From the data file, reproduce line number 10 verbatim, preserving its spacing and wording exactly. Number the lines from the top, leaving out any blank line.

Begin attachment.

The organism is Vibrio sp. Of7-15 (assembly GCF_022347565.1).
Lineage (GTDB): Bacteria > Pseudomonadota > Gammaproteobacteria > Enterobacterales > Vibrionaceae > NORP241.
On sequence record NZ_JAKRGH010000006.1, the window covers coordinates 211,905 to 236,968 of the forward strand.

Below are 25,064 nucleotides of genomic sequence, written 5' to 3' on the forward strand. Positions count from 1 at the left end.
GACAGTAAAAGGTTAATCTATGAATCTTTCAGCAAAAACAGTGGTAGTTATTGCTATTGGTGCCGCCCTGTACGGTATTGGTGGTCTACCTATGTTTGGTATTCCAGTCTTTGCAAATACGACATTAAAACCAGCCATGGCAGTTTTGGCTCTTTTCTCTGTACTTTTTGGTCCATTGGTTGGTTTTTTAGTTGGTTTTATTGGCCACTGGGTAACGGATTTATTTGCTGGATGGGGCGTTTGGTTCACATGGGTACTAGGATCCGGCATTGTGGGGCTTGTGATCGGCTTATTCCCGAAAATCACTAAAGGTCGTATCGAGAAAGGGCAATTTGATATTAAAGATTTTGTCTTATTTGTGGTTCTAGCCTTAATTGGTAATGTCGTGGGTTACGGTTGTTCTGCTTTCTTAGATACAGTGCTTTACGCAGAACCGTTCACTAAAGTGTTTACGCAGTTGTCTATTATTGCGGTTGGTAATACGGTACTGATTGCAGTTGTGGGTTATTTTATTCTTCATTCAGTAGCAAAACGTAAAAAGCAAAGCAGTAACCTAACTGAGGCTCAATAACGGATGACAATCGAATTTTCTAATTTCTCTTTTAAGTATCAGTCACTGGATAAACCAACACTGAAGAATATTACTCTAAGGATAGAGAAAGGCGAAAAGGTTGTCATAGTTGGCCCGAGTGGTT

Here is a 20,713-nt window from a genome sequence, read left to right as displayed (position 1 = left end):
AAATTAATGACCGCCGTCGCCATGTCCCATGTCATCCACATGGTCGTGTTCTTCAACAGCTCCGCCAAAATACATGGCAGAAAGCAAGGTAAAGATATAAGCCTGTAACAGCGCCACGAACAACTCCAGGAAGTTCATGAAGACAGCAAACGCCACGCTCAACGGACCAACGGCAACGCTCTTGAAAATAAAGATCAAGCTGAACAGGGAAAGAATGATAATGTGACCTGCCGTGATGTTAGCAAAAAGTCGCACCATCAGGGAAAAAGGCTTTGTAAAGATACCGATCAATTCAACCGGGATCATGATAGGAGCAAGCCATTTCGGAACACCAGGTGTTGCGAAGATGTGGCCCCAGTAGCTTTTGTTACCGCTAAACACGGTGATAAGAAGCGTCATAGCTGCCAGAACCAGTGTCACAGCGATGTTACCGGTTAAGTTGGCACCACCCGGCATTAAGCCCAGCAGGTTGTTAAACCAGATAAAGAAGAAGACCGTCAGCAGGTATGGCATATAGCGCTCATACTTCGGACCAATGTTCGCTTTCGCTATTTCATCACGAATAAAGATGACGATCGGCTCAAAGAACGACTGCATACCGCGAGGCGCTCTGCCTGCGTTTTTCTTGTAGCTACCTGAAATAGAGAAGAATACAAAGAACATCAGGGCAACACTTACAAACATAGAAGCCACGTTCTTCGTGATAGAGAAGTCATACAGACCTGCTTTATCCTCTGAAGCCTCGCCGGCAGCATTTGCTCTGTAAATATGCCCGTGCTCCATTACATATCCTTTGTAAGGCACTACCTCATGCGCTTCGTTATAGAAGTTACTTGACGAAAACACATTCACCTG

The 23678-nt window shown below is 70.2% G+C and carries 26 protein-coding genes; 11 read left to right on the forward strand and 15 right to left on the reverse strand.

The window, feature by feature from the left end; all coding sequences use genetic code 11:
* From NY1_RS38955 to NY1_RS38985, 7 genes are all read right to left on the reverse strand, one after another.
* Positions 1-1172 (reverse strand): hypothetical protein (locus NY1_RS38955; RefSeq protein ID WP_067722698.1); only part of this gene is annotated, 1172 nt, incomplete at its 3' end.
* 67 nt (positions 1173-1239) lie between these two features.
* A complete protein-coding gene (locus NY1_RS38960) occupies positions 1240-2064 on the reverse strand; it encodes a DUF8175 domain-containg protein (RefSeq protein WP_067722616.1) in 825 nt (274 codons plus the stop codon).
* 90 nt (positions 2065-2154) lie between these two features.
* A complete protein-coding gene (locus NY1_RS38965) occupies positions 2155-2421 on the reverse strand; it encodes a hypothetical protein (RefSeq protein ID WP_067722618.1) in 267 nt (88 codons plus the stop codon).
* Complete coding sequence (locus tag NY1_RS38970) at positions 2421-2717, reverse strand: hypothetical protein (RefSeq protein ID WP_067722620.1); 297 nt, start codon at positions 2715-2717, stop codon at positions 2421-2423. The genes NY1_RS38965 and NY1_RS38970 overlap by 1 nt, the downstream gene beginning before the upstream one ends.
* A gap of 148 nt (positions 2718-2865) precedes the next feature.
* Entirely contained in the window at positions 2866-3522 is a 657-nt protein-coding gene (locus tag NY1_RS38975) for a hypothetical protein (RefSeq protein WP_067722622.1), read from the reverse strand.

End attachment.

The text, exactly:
* From NY1_RS38955 to NY1_RS38985, 7 genes are all read right to left on the reverse strand, one after another.